KEYNOTE ADDRESS


Dr. Stacey Vye is an associate professor at Saitama University. Her research interests are exploring reflections about university students' perceptions of English language learning in Japan, learner confidence, and learner and teacher motivation. Her academic courses focus on students’ independent and collaborative learning of environmental, socio- and geopolitical issues that impact the learners’ lives. She was an adjunct teacher’s assistant and adjunct professor at Teachers College Columbia University, where she holds an M.A. in teaching English. She earned her doctoral degree in 2018 at the University of Southern California (USC), Rossier School of Education in Organizational Change and Leadership. She can be reached at <stacey.vye@alumni.usc.edu>.



Topic: Inspiring Educators to Integrate Climate Change Curriculum Across the Sciences


The United Nations Development Programme (UNDP) and the United Nations Framework Convention on Climate Change (UNFCCC) 2019 report, “The heat is on: Taking stock on global climate ambition,” overviewed a bleak outcome regarding the rise of greenhouse gas emissions and the rise of the earth’s average temperature if nothing is done to combat this crisis (UNDP & UNFCCC, 2019). Nevertheless, the report also suggested that if specific goals are achieved to stabilize the environment of the planet, then climate disaster can be averted.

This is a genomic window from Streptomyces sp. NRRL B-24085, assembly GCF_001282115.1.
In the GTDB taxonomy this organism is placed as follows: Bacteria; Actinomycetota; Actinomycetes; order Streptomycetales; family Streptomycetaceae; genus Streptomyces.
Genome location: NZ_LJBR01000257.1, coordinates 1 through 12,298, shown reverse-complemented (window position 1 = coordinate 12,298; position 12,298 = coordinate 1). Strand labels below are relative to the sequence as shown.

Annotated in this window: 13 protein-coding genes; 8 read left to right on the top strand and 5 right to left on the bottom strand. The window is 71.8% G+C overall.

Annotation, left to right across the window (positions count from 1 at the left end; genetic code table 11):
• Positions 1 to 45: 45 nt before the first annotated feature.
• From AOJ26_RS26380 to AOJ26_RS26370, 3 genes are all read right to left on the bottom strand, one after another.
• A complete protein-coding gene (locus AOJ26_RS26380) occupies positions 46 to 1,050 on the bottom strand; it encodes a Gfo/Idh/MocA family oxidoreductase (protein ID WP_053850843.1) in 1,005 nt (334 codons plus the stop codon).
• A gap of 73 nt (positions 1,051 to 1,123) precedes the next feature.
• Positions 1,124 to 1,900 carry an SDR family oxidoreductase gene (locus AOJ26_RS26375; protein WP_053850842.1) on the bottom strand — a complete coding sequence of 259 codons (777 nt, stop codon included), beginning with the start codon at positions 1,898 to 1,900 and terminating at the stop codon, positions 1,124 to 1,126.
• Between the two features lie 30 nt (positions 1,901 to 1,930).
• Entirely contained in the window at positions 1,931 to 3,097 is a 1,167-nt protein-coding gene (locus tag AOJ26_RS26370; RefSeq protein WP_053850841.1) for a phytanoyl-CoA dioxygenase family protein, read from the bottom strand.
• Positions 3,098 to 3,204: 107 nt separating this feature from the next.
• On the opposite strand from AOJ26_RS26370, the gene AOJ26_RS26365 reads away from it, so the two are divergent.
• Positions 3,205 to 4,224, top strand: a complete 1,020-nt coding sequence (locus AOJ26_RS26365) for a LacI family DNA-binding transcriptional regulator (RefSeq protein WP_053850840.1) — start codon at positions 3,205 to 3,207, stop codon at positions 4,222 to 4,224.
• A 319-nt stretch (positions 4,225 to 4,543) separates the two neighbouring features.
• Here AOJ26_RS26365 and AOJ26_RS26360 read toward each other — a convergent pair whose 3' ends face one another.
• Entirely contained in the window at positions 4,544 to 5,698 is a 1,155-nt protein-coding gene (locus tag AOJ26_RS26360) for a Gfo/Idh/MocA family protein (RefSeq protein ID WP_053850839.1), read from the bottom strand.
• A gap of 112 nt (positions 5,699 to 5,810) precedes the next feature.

In education, the climate crisis, and crucial issues related to climate change have been overlooked in both general and language courses at the primary, secondary, and tertiary levels worldwide. The phenomenon that de-emphasizes the destruction of the earth’s ecosystem is concentrated more in the social sciences. All too often, outdated curriculum unrelated to environmental issues our youth face firsthand is spoon-fed to them through mundane teaching pedegogy. Innovation in climate sustainability learning tools is sorely needed across the curriculum for student engagement and organizational change for the future of the planet. Natural and physical sciences programs also have room to integrate more concrete examples of the need for sustainable solutions to environmental problems.

Based on the premise that more youth are engaged in advocacy for climate stability during the past decade, this keynote focuses on providing essential resources and learning tools for educators and researchers to embed in their curriculums. The purpose of the sharing of the climate crisis and sustainable goals are three-fold. Firstly, our youth are increasingly advocating for information to combat climate change, so focusing on the subject will foster a greater sense of learner autonomy and motivation to study. Second, educators feel an urgency to provide their youth practical ways in which to obtain climate stability goals, yet may be overwhelmed by time constraints and lack of resources. And last but not least, we only have one planet, so it is in our best interests to preserve our home.